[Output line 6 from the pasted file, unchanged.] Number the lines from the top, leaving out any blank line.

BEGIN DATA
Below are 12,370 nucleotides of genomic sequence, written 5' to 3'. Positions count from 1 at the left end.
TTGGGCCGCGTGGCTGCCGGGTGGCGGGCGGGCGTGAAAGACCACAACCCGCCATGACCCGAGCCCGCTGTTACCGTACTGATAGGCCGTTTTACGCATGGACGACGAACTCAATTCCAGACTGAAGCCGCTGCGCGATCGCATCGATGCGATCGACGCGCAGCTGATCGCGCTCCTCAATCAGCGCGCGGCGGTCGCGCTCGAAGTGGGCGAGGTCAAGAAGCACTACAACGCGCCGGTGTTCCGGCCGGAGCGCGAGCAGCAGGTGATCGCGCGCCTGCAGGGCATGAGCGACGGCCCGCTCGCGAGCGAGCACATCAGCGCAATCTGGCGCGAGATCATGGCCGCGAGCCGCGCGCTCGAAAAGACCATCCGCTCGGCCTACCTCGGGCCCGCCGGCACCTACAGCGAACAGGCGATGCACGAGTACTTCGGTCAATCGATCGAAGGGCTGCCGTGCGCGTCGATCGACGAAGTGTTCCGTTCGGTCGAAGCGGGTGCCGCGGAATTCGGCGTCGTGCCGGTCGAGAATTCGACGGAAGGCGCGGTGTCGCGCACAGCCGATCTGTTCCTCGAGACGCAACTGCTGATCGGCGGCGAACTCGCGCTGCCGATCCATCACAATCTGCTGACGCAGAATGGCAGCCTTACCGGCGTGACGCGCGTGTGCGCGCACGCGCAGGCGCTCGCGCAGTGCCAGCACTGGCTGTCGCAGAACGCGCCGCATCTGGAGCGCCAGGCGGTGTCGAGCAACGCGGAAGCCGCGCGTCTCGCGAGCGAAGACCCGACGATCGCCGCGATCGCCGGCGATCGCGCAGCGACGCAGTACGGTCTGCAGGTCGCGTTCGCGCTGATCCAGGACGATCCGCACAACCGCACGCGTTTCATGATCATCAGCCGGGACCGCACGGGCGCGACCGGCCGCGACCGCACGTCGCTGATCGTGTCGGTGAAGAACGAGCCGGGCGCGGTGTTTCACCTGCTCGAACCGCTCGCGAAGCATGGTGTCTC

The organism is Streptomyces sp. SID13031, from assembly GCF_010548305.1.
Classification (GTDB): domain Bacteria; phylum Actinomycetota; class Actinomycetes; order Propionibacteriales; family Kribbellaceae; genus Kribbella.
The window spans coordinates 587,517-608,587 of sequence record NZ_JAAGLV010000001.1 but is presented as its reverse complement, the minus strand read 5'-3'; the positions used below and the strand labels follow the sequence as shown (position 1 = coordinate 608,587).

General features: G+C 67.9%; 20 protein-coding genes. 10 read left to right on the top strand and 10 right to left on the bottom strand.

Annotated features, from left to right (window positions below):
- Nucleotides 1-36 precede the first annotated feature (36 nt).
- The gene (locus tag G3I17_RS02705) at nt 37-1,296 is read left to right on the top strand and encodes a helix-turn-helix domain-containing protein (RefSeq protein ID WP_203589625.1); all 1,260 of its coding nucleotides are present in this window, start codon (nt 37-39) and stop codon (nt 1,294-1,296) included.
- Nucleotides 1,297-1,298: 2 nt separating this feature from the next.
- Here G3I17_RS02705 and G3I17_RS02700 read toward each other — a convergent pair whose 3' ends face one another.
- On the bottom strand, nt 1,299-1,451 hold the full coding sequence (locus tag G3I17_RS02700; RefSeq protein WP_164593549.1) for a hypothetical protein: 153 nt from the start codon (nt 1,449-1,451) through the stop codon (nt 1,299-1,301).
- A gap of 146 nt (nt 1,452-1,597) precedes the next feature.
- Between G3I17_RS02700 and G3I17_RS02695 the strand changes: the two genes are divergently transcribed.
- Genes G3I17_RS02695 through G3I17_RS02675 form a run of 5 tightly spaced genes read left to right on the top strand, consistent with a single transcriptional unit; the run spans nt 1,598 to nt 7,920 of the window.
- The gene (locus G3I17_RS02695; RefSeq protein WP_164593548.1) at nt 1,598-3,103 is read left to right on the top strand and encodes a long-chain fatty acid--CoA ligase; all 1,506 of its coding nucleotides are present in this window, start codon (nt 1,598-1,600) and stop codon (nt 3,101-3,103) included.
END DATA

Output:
General features: G+C 67.9%; 20 protein-coding genes. 10 read left to right on the top strand and 10 right to left on the bottom strand.